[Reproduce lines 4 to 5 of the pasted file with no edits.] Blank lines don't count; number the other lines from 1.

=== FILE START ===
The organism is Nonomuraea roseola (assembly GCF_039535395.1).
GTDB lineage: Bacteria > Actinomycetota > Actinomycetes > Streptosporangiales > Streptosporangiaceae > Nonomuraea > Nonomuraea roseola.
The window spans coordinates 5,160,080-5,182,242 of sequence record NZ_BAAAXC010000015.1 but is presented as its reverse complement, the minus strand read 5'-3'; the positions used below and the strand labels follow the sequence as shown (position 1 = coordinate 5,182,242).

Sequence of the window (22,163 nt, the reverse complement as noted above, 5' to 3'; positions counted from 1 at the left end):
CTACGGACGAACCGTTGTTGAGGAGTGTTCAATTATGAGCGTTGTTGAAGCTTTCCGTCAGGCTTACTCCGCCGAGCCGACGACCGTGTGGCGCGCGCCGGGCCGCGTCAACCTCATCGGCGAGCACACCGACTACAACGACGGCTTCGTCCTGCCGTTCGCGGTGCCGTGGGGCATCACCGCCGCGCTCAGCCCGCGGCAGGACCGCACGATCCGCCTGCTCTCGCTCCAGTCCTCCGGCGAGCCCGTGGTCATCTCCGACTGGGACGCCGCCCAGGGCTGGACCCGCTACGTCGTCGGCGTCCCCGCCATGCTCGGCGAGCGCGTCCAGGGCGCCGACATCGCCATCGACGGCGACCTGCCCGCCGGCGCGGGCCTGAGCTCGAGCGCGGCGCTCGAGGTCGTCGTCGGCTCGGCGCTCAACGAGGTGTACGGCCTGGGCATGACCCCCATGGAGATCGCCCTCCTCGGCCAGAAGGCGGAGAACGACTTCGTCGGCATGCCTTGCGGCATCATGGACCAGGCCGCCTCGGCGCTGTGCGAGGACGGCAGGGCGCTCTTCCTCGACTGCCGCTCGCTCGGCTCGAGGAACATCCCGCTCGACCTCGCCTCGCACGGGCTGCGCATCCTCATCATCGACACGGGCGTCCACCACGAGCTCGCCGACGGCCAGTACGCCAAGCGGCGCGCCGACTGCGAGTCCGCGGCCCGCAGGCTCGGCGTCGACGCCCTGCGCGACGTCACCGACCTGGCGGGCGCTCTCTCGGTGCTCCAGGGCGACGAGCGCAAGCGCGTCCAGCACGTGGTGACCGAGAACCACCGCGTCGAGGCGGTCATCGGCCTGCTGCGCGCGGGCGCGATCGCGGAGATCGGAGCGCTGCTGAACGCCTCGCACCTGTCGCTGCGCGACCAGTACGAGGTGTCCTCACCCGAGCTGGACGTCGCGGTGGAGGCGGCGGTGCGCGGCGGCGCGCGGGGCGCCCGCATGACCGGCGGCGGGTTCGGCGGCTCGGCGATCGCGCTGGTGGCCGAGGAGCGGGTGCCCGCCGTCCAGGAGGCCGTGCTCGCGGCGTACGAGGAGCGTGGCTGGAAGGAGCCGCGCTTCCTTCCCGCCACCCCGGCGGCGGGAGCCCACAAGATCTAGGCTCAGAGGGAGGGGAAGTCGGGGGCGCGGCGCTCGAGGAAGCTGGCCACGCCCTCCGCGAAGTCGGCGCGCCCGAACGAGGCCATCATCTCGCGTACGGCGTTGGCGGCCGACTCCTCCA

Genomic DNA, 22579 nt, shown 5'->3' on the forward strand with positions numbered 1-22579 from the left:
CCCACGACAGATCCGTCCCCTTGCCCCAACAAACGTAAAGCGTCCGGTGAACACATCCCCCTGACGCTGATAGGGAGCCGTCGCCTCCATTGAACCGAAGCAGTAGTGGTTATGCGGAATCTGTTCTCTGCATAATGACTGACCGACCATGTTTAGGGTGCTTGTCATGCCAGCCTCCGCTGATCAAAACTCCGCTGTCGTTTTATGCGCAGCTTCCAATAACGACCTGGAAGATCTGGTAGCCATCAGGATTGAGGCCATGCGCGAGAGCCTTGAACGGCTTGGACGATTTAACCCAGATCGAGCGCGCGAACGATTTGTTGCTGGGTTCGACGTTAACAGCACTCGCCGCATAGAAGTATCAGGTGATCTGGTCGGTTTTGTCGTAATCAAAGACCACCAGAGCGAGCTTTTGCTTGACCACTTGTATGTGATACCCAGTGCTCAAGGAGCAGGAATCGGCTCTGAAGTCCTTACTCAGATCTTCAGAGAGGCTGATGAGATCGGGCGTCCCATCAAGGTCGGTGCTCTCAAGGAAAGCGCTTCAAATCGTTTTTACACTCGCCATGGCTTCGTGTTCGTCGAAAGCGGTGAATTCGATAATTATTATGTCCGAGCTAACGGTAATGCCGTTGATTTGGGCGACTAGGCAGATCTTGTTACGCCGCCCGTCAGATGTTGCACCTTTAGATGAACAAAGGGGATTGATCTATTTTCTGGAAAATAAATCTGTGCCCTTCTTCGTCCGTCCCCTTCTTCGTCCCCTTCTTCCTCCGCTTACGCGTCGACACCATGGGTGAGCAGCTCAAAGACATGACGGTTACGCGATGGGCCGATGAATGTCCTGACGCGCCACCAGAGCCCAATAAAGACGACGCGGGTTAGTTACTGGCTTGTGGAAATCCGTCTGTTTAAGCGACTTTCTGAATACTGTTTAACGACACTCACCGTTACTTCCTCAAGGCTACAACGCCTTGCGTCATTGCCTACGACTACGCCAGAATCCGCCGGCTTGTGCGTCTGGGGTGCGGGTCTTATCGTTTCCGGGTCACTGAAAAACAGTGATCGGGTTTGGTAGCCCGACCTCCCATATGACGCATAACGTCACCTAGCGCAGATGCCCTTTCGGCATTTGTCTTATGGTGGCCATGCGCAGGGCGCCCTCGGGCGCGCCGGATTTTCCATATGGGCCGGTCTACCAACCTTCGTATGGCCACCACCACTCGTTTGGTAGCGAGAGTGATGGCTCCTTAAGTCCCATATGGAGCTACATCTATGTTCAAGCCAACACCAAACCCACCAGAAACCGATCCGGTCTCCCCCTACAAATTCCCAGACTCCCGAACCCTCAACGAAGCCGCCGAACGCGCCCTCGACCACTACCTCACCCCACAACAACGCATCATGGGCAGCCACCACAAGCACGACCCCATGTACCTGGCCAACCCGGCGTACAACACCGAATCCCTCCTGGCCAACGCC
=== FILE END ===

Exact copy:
Sequence of the window (22,163 nt, the reverse complement as noted above, 5' to 3'; positions counted from 1 at the left end):
CTACGGACGAACCGTTGTTGAGGAGTGTTCAATTATGAGCGTTGTTGAAGCTTTCCGTCAGGCTTACTCCGCCGAGCCGACGACCGTGTGGCGCGCGCCGGGCCGCGTCAACCTCATCGGCGAGCACACCGACTACAACGACGGCTTCGTCCTGCCGTTCGCGGTGCCGTGGGGCATCACCGCCGCGCTCAGCCCGCGGCAGGACCGCACGATCCGCCTGCTCTCGCTCCAGTCCTCCGGCGAGCCCGTGGTCATCTCCGACTGGGACGCCGCCCAGGGCTGGACCCGCTACGTCGTCGGCGTCCCCGCCATGCTCGGCGAGCGCGTCCAGGGCGCCGACATCGCCATCGACGGCGACCTGCCCGCCGGCGCGGGCCTGAGCTCGAGCGCGGCGCTCGAGGTCGTCGTCGGCTCGGCGCTCAACGAGGTGTACGGCCTGGGCATGACCCCCATGGAGATCGCCCTCCTCGGCCAGAAGGCGGAGAACGACTTCGTCGGCATGCCTTGCGGCATCATGGACCAGGCCGCCTCGGCGCTGTGCGAGGACGGCAGGGCGCTCTTCCTCGACTGCCGCTCGCTCGGCTCGAGGAACATCCCGCTCGACCTCGCCTCGCACGGGCTGCGCATCCTCATCATCGACACGGGCGTCCACCACGAGCTCGCCGACGGCCAGTACGCCAAGCGGCGCGCCGACTGCGAGTCCGCGGCCCGCAGGCTCGGCGTCGACGCCCTGCGCGACGTCACCGACCTGGCGGGCGCTCTCTCGGTGCTCCAGGGCGACGAGCGCAAGCGCGTCCAGCACGTGGTGACCGAGAACCACCGCGTCGAGGCGGTCATCGGCCTGCTGCGCGCGGGCGCGATCGCGGAGATCGGAGCGCTGCTGAACGCCTCGCACCTGTCGCTGCGCGACCAGTACGAGGTGTCCTCACCCGAGCTGGACGTCGCGGTGGAGGCGGCGGTGCGCGGCGGCGCGCGGGGCGCCCGCATGACCGGCGGCGGGTTCGGCGGCTCGGCGATCGCGCTGGTGGCCGAGGAGCGGGTGCCCGCCGTCCAGGAGGCCGTGCTCGCGGCGTACGAGGAGCGTGGCTGGAAGGAGCCGCGCTTCCTTCCCGCCACCCCGGCGGCGGGAGCCCACAAGATCTAGGCTCAGAGGGAGGGGAAGTCGGGGGCGCGGCGCTCGAGGAAGCTGGCCACGCCCTCCGCGAAGTCGGCGCGCCCGAACGAGGCCATCATCTCGCGTACGGCGTTGGCGGCCGACTCCTCCA